Bordeaux new arrivals survival kit – Top 10 Tips!

Have you recently moved to Bordeaux? Or planning to take the leap in the near future…?

Welcome to one of the most beautiful cities in France!

Here are the top 10 tips to get you kick-started in the port de la lune and help you to feel at home as quickly as possible.

by Chris Tighe

1. Register with the town hall for the newcomers' meeting.

Three times a year, Bordeaux City Hall organises a reception for newcomers in the lounges of the Town Hall. If you wish to participate and receive information and invitations from the city, do not hesitate to register. It’s a friendly opportunity to meet other newcomers and above all to get as much info as possible.

Here are the main French emergency numbers for info...

More info here

2. Check out all the local Facebook pages and websites in English – they’re a veritable gold mine of information and you can ask questions to experienced local expats for FREE!

Here are the main ones:


3. Have a breeze through these key articles, which give an insight on how to get connected.

Student Accommodation in Bordeaux – not just for students! There are general links at the end

4. Pick up a copy of Le Map – this unique user-friendly guide is available all over town and has a complementary website – including a range of in-depth blogs in English and huge partner network.

Le Map

5. Get up to speed with all the local events.

6. Get out and about – the South West is brimming with incredible destinations to spend the day – or book an AirBnB and go for a long weekend!

7. Meet other Expats – there are many businesses and shops around Bordeaux that are run by English-speaking expats

Here are some of the main ones:

Downtown Bordeaux

Restaurants and Bars

Au Nouveau Monde (Etienne), 2 Rue des Boucheries
Casey’s Pub (Damien), 14 Rue Castelnau d'Auros
Dick Turpin’s, 72 Rue du Loup
English Country Kitchen, 4 Rue Castelnau d'Auros
HMS Victory, 3 Place Général Sarrail
Houses of Parliament, 11 Rue Parlement Sainte-Catherine
Kabeng, 65 Rue du Mirail
Max Bordeaux/Wine Gallery, 14 Cours de l'Intendance
Oxford Arms, 9 Place des Martyrs de la Résistance
Sherlock Holmes Pub, 16 Rue Judaïque
Sweeney Todd’s, 2 Cours d'Alsace-et-Lorraine
The Black Velvet Bar, 9 Rue du Chai des Farines
The Blarney Stone, 144 Cours Victor Hugo
The Charles Dickens, 9 Quai de la Douane
The CITY (Damien), 21 Rue du Palais Gallien
The Connemara, 18 Cours d'Albret
The Dog and Duck (Mickey), 5 Quai Louis XVIII
The Frog & Rosbif (Rachel), 23 Rue Ausone
The Ramblin’ Man, 52 Quai Richelieu
The Starfish Pub, 24/26 Rue Sainte Colombe
Vintage Bar, 45 Rue Saint-James


Excuse my French (Sam), 87 Rue des Faures
KURO Espresso Bar, 5 Rue Mautrec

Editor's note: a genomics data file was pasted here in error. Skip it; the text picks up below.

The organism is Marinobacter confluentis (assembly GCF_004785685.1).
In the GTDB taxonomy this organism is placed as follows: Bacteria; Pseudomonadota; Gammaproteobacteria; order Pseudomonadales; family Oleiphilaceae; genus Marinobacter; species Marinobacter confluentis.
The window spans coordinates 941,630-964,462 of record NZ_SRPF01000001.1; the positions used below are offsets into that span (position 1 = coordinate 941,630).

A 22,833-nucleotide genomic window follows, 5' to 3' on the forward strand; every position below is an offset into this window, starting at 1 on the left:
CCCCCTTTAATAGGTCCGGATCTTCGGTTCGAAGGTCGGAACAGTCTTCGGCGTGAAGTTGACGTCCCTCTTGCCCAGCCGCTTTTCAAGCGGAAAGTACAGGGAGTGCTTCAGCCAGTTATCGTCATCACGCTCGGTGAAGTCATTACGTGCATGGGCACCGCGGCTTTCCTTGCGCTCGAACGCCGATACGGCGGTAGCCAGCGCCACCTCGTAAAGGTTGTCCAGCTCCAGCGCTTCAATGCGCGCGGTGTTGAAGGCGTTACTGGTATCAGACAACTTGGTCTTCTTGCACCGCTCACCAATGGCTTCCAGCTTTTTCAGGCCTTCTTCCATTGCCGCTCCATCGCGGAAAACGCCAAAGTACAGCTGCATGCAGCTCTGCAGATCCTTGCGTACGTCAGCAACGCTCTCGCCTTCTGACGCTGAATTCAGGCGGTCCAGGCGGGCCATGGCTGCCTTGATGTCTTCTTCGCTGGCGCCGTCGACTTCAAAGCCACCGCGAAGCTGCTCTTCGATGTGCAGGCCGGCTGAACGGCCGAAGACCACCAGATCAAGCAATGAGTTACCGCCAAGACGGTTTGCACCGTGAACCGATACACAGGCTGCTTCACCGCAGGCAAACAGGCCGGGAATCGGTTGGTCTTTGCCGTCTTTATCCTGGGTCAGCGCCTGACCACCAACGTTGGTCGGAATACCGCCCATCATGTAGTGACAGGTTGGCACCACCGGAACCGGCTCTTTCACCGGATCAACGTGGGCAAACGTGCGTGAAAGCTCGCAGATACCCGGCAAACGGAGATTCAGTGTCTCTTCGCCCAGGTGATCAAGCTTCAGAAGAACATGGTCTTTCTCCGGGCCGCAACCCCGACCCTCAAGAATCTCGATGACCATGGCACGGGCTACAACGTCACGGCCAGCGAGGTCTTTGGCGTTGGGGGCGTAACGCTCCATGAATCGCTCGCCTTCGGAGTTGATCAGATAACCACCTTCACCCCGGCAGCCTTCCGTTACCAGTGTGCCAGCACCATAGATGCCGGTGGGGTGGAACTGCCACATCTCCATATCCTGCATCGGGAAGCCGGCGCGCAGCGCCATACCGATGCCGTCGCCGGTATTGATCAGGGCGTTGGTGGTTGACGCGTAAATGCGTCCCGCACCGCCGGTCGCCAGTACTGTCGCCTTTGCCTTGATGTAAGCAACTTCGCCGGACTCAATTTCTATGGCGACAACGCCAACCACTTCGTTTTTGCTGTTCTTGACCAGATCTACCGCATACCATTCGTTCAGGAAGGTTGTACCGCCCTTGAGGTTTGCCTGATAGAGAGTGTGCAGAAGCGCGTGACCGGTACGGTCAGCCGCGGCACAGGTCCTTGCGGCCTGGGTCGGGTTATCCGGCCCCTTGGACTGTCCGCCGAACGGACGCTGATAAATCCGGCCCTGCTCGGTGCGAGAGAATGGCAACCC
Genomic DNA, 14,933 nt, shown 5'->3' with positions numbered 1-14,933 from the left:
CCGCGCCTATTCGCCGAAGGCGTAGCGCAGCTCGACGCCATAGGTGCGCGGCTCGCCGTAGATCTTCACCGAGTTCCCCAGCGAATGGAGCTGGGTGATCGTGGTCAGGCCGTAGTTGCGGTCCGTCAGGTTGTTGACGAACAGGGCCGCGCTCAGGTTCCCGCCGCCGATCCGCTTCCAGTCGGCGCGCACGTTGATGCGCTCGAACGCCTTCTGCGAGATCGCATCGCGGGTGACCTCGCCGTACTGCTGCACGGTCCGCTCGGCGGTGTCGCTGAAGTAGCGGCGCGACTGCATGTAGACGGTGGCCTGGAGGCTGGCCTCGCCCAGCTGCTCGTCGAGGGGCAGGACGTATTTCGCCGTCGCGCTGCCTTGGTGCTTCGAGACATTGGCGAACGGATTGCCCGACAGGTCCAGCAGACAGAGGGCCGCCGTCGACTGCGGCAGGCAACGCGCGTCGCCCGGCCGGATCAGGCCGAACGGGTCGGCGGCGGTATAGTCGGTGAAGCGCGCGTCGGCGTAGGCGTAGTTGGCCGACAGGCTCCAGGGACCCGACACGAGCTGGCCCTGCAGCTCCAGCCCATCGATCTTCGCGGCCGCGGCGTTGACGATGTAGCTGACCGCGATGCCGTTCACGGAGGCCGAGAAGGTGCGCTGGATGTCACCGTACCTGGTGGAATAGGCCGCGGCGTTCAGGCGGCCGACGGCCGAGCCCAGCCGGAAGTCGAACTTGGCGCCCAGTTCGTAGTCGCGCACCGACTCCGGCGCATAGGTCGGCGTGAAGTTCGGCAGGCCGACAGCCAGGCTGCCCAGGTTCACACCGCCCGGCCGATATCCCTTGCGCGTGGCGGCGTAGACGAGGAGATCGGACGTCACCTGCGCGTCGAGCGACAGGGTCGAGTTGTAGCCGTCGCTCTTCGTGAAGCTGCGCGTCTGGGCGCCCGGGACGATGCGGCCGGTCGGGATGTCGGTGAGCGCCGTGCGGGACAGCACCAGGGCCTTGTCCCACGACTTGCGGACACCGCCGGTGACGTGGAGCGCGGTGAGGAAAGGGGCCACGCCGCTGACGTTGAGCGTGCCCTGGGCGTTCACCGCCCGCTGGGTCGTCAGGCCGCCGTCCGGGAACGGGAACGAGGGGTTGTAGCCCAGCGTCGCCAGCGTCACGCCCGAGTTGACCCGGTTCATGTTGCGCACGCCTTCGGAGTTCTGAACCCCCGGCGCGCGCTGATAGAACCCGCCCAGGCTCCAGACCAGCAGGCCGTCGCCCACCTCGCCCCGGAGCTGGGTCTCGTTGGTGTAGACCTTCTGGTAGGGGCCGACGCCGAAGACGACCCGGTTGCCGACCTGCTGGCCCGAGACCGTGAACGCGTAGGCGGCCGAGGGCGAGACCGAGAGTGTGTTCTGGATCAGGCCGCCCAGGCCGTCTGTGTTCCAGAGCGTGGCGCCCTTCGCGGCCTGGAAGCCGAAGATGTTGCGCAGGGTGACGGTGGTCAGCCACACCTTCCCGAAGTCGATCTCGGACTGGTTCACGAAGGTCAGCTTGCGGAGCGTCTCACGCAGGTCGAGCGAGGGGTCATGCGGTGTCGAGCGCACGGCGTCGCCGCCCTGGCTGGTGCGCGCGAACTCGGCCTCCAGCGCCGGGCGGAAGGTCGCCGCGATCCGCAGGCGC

Musette Bicycles and Coffee (Chris), 72 Cours de la Somme
SIP Coffee Bar, 69 Bis Rue des Trois-Conils


Bordeaux Walking Tours (Hela), Place de la Comédie
Bradley’s Bookshop, 1 Rue de la Merci
Le Petit Salon 38 (Chloe), Hair salon, 38 Rue du Pas-Saint-Georges
Rustic Vines Tours (Tim), 26 Rue de la Devise
Sophisticakes, Cupcakes, 5 Rue de Guienne
The Smoothie lady! I don't know her name, but there's an English woman who runs a smoothie stall on rue de la Porte Dijeaux near Galleries Lafayette


Restaurants and Bars

Cambridge Arms, 27 Rue Rode
The Market Tavern (Andrew), 15 Rue Rode
Molly Malone’s, 83 Quai des Chartrons
Paul’s Place, 76 Rue Notre Dame
The Golden Apple, 46 Rue Borie


Lily Blake, Women’s clothing store, 68 Rue Notre Dame


Restaurants and Bars
The Stag & Loar Pub (Sam), 2 Rue Pacaris
Twist 'N' Crêpes, 329 Cours de la Libération


WIM working space (Alice), 86 Avenue JFK

Saint Seurin


Invited To, printing shop, 42 Rue Capdeville
Spinbreak Studio, cycling/fitness, 26 Rue David Johnston


Restaurants and Bars

La Pizza Des Gourmets (Penny Hill), 336 Avenue du Maréchal de Lattre de Tassigny

 8. Check out one of the local expat clubs.

Or Sports teams…

9. Hire a bike and go for a roll!

10. Learn to speak Bordelais…

Bordeaux-ese expressions in everyday language can confuse newcomers to the region. The main rule is to never ever ask for a pain au chocolat, but a “chocolatine”, otherwise you’re in deep shizzle! Don't ask for a “sac” from the supermarket, ask for a “poche” and if you are told that something is “well stuffed” (gavé), it's a good sign!

About the author:

Chris Tighe lives in Pessac, loves the Sud Ouest and helps to run the voluntary blog and FB site, Bordeaux Expats. In his spare time, he works a cosy 36 hour week as a translator for a local tech company. He lives 35 minutes from the beach, a two-hour drive from San Sebastian and has successfully escaped his preordained destiny working 60 hours a week in London, commuting four hours a day on rammed medieval public transport - cheers ears.

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